Leveraging Social Media in the Private Equity World

, , , ,

Since the private equity business is dependent on relationships with a finite number of LPs, executives and entrepreneurs, you need to be sure you can identify every potential opportunity to engage with your target audience.  With 3 out of 4 Americans using social media, various platforms like LinkedIn, Twitter and Facebook have become an extremely cost-effective way for a firm to broaden its reach and strengthen its corporate relationships.  Surprisingly, however, when BackBay Communications surveyed the private equity market for its Private Equity Brand Equity II report, published last fall, only 7 percent of responding professionals said their firms were using social media regularly.

Read more

Vermont Solar – A Professional Sales Process

, , , ,

I am operating out of our Vermont Office – which is really a home office looking out over the mountains of northern Vermont including Mt. Mansfield and the surrounding hills  a few miles from the pristine Caspian Lake in Greensboro.

Today’s highlight includes the installation of a solar energy system to generate sustainable energy for our home.  In keeping with this blog’s focus on sales and marketing, I thought it would be interesting to reflect on the sales and marketing process that I experienced with the team from SolarTech in Vermont.

So, what was the marketing and sales cycle? Actually it was very typical of a “considered sale”.

The cost (before incentives) of the Solar Trackers  are over $50k – clearly an investment that requires consideration. Incentives bring this down nicely and the payback is reasonable considering the local cost of energy. So, this was a very substantial investment and a classic “considered sale” – where content and the web plays a role along with an active sales process.

1) My first step was research. Of course I spoke with my social network – others in the area that had experience. After learning that I wanted a tracker to maximize power,  I went to the web to search for trackers in Vermont and quickly found All Earth Renewables.  They did great work on SEO – on the first page of my organic search results. Their web presence includes Facebook and Twitter.

2) I posted to the AllSun product on Facebook – seeking to learn more from my network about options for solar power and researched forums to see whether there were any comments. I later ended up connecting with an experienced solar expert who looked over the proposal and the technology solution.

3) I wanted to discuss a solution, so I filled out a form on the web site seeking contact with a sales representative. The conversion form online was clean and simple. I had an introductory email within hours.

4) I was introduced to a channel partner, SolarTech, who managed the sales cycle. Rich Nicol engaged professionally in all aspects of the sale from feasibility to economic ROI. He handled all the objections and concerns and mapped out a solution tailored to our needs – a classic professional sales process.

In order to get this sale,  All Earth Renewables and SolarTech needed an integrated sales and marketing process.

  • Web visibility – organic search and social media
  • Channel Management – with an effective channel website including testimonial
  • Quality value proposition and product
  • Accessibility in a clean, professional website
  • Knowledgable and professional sales approach
  • ROI and product content
  • Professional service delivery leading to references and validation.



The A Bid to Build Visibility for Fee-Only Advisors

, , , , , ,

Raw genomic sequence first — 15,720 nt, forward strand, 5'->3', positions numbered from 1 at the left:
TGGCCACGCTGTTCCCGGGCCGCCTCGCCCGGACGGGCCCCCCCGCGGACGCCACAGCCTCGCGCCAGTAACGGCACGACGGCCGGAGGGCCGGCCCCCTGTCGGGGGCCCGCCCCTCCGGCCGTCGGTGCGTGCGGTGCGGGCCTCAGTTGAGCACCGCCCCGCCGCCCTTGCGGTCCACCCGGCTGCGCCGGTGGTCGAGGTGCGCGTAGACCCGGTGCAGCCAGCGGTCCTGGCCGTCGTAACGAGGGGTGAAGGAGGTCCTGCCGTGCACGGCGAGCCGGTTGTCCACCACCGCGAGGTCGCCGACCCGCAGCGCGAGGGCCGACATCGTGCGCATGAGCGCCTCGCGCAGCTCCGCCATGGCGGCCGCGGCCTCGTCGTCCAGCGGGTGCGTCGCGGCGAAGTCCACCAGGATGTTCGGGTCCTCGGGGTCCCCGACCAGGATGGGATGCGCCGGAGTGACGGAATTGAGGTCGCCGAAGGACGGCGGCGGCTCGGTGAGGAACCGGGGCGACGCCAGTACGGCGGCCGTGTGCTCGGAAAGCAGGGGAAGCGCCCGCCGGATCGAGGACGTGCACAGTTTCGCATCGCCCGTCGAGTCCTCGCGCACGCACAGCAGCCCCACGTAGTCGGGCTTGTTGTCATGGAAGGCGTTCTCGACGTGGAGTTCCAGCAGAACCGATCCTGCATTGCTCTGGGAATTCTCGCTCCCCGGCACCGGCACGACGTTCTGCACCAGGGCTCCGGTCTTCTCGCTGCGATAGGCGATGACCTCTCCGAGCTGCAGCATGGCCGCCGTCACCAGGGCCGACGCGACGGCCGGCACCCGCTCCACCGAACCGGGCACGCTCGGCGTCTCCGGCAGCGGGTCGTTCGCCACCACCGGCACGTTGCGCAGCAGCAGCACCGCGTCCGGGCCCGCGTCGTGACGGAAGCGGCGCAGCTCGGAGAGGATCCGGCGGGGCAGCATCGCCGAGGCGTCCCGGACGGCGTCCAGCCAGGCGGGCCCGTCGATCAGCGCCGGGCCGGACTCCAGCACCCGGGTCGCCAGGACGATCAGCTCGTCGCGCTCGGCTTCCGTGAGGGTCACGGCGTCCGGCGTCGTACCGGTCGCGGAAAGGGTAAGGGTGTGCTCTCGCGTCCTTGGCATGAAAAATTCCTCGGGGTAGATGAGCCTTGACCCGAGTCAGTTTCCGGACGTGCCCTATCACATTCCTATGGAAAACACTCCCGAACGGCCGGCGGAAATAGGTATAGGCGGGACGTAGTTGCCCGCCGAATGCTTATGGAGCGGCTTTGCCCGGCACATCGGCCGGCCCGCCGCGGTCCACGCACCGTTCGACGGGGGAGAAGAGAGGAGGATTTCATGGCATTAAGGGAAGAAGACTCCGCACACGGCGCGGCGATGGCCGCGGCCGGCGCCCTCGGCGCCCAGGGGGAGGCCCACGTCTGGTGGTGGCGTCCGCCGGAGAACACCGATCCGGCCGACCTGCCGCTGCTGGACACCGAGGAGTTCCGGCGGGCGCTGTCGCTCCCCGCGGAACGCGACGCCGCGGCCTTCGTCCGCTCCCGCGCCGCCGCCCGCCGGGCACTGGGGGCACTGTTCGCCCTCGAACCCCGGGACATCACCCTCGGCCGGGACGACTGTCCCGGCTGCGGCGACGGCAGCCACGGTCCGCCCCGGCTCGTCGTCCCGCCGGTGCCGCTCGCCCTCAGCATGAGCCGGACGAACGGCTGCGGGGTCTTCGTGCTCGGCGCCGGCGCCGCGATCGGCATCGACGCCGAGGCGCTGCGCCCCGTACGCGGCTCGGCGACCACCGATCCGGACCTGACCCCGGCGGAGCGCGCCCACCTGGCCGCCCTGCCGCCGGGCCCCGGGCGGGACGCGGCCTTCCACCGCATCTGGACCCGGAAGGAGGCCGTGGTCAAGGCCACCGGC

That’s the goal of NAPFA (National Association of Personal Financial Advisors) with the recent launch of the for its more than 1,500 Fee-Only member advisors across the country. A parallel goal is to build the NAPFA brand and promote the benefits of working with NAPFA-registered investment advisors (RIAs) for comprehensive financial planning and fee-only compensation.

This comes as Fee-Only Registered Investment Advisors (RIA) have surged and changed the way Americans invest.  This in a climate where investors are more risk adverse, want to be involved in the investment process and, for all generations, increasingly use the web to “self-sell” before engaging.  Having a strong web presence  — including a dynamic web marketing hub, social media significance, thought leadership content and digital marketing programs — is not an option, but an imperative for advisors to be relevant and competitive today.

With, Individual NAPFA members receive a free, search optimized profile and those who wish to pony up $250, receive a more sophisticated profile with more content, enhanced optimization and linking features. The value proposition seems solid: members can piggyback on the broader branding effort around “Fee Only” with NAPFA and generate leads and SEO value at a reasonable cost per year.

There are a number of things for members to consider in maximizing the value and effectiveness of their profiles. (See FeeOnlyNetwork mockup)

    • Differentiate the message beyond “Fee-Only”
      Use the bulleted specialties adjacent to photo and paragraph beneath it, to provide more depth and breadth surrounding resources and investment options offered, akin to what you might get from a broker dealer.
    • Choose messaging carefully
      Avoid “generic” messages like “specializes in financial planning and investment management”; be more sophisticated.
    • Align Profiles & Links
      Make sure your profiles line up across all your channels – LinkedIn, Website, Facebook, Twitter, FeeOnlyNetwork, etc. – including key words, messaging and positioning.
    • Include Links 
 Make sure all your publicly available links are reflected on the profile and picked up by FeeOnlyNetwork.
  • Complete all of the Profile Features
    This includes links to all of your social media profiles, recent articles, media mentions, welcome video and the like.  If you have more than one location, be sure to include it as well.  Also complete the company profile tab.  There will be an ability to cross-link with other NAPFA members in your company.
  • Show Bench Strength:
    The network is very “planner” and individual based rather than the firm… some investors may want to see that they can engage a firm with a broader set of expertise and specializations within the firm.  This can be done with the company profile tab, but perhaps you can influence the site’s positioning if you want to highlight both you and your company more strongly.
  • Generate Leads: